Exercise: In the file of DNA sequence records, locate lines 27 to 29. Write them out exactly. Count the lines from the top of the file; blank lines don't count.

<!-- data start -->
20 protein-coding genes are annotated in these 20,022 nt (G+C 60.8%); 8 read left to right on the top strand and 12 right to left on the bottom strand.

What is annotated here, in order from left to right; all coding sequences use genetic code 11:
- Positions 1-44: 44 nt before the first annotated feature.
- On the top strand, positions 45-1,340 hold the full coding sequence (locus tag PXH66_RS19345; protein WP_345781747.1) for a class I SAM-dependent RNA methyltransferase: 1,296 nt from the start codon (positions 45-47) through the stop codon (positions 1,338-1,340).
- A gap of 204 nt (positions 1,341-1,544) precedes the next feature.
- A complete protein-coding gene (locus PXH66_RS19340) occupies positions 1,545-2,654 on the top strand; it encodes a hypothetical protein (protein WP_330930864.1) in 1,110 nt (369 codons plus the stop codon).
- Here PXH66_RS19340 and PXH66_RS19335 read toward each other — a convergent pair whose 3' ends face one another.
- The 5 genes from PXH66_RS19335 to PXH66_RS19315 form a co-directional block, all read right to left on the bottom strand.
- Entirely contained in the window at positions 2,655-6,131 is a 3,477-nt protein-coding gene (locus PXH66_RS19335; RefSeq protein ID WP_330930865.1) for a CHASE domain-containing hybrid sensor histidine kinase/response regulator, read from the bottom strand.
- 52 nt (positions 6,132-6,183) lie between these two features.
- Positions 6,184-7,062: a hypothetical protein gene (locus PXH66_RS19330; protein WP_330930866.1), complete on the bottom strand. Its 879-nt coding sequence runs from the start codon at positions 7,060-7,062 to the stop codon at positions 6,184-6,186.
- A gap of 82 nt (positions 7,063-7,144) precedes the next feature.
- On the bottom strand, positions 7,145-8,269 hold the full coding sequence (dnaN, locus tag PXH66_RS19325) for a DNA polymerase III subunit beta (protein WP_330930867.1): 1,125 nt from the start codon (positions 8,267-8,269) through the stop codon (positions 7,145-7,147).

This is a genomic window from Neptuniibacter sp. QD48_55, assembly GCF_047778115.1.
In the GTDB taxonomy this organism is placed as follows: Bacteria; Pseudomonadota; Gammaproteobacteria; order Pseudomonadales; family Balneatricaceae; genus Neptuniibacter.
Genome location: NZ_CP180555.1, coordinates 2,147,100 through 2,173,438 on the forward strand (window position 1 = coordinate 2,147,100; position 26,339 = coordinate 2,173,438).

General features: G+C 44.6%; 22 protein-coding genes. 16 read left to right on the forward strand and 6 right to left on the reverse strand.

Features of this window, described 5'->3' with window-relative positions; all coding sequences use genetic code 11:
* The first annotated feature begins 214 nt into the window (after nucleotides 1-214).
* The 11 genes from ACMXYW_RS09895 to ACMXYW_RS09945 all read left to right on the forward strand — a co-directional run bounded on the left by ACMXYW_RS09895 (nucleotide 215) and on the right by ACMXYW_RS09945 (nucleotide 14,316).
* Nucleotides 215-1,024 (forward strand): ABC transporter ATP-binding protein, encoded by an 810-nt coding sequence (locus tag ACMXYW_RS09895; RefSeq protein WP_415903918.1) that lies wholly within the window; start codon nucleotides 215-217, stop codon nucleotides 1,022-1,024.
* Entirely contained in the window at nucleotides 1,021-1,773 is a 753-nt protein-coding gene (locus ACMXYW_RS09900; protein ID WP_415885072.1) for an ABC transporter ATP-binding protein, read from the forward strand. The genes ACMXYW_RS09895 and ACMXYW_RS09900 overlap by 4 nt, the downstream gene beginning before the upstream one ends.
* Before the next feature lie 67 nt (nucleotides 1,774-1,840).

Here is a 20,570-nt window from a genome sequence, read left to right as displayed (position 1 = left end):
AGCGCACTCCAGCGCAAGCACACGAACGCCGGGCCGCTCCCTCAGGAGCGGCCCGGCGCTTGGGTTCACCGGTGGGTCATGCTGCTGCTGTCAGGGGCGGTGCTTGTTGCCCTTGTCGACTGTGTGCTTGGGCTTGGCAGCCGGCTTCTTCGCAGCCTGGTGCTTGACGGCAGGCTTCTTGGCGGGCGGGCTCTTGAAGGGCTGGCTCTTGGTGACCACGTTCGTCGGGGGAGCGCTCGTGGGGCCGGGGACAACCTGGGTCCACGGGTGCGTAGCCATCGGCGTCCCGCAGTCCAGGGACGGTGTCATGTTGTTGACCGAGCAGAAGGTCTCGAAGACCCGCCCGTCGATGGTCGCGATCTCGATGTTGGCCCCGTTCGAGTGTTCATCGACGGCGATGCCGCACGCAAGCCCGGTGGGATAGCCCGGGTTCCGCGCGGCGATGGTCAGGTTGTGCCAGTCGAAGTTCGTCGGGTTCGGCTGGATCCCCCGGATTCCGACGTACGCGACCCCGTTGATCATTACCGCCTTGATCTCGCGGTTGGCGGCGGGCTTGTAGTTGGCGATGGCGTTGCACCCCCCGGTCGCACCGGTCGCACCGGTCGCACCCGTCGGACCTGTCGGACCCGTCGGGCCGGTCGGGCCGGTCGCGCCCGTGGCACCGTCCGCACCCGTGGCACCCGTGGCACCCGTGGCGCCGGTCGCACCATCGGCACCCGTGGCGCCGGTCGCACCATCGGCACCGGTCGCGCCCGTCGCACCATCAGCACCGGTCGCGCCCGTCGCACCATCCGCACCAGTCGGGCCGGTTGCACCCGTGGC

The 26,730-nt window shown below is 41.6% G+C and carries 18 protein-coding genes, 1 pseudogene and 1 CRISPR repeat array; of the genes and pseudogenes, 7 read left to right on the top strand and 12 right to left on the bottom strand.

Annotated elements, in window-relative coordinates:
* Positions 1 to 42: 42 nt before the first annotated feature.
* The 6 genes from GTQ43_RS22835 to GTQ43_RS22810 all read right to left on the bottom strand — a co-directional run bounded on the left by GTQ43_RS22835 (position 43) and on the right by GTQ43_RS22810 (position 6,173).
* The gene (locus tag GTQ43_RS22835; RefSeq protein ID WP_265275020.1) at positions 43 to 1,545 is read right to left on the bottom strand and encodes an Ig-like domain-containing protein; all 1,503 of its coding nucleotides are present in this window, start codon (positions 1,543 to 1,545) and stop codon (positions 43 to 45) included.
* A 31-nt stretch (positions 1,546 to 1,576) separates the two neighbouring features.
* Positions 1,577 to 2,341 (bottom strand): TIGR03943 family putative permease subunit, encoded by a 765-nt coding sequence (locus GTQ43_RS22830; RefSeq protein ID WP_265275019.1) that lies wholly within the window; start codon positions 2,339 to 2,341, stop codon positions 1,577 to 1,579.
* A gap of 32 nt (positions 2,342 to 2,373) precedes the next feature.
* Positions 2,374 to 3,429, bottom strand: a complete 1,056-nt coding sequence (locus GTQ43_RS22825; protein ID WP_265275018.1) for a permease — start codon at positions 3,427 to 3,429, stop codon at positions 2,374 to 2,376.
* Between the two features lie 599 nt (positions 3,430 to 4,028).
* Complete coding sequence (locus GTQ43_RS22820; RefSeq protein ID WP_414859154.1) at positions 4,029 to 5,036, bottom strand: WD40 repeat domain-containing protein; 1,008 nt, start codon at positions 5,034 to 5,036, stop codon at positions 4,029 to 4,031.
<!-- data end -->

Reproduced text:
Annotated elements, in window-relative coordinates:
* Positions 1 to 42: 42 nt before the first annotated feature.
* The 6 genes from GTQ43_RS22835 to GTQ43_RS22810 all read right to left on the bottom strand — a co-directional run bounded on the left by GTQ43_RS22835 (position 43) and on the right by GTQ43_RS22810 (position 6,173).